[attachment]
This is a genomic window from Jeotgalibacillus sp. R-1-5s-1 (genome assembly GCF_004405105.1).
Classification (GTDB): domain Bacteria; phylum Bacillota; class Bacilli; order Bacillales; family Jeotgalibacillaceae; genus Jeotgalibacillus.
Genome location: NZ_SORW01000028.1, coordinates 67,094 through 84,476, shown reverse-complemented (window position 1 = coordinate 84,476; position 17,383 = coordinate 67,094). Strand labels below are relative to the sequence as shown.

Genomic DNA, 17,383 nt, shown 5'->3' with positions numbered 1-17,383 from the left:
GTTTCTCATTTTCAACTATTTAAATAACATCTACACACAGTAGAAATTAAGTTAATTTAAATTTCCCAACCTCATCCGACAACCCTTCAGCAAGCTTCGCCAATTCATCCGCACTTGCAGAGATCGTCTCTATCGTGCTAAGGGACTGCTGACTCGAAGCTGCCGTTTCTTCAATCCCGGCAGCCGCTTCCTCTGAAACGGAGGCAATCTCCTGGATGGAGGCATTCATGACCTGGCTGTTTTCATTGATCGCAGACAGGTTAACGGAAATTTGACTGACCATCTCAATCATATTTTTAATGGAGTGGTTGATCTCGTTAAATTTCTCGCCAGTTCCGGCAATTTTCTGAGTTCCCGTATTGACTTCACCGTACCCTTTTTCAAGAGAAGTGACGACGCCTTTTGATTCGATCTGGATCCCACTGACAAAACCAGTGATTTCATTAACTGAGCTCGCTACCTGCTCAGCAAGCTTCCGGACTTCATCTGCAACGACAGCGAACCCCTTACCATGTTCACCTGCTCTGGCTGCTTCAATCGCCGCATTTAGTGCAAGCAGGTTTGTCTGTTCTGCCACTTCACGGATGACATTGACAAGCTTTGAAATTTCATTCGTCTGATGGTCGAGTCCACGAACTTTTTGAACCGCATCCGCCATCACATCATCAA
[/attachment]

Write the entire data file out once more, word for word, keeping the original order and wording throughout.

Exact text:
This is a genomic window from Jeotgalibacillus sp. R-1-5s-1 (genome assembly GCF_004405105.1).
Classification (GTDB): domain Bacteria; phylum Bacillota; class Bacilli; order Bacillales; family Jeotgalibacillaceae; genus Jeotgalibacillus.
Genome location: NZ_SORW01000028.1, coordinates 67,094 through 84,476, shown reverse-complemented (window position 1 = coordinate 84,476; position 17,383 = coordinate 67,094). Strand labels below are relative to the sequence as shown.

Genomic DNA, 17,383 nt, shown 5'->3' with positions numbered 1-17,383 from the left:
GTTTCTCATTTTCAACTATTTAAATAACATCTACACACAGTAGAAATTAAGTTAATTTAAATTTCCCAACCTCATCCGACAACCCTTCAGCAAGCTTCGCCAATTCATCCGCACTTGCAGAGATCGTCTCTATCGTGCTAAGGGACTGCTGACTCGAAGCTGCCGTTTCTTCAATCCCGGCAGCCGCTTCCTCTGAAACGGAGGCAATCTCCTGGATGGAGGCATTCATGACCTGGCTGTTTTCATTGATCGCAGACAGGTTAACGGAAATTTGACTGACCATCTCAATCATATTTTTAATGGAGTGGTTGATCTCGTTAAATTTCTCGCCAGTTCCGGCAATTTTCTGAGTTCCCGTATTGACTTCACCGTACCCTTTTTCAAGAGAAGTGACGACGCCTTTTGATTCGATCTGGATCCCACTGACAAAACCAGTGATTTCATTAACTGAGCTCGCTACCTGCTCAGCAAGCTTCCGGACTTCATCTGCAACGACAGCGAACCCCTTACCATGTTCACCTGCTCTGGCTGCTTCAATCGCCGCATTTAGTGCAAGCAGGTTTGTCTGTTCTGCCACTTCACGGATGACATTGACAAGCTTTGAAATTTCATTCGTCTGATGGTCGAGTCCACGAACTTTTTGAACCGCATCCGCCATCACATCATCAA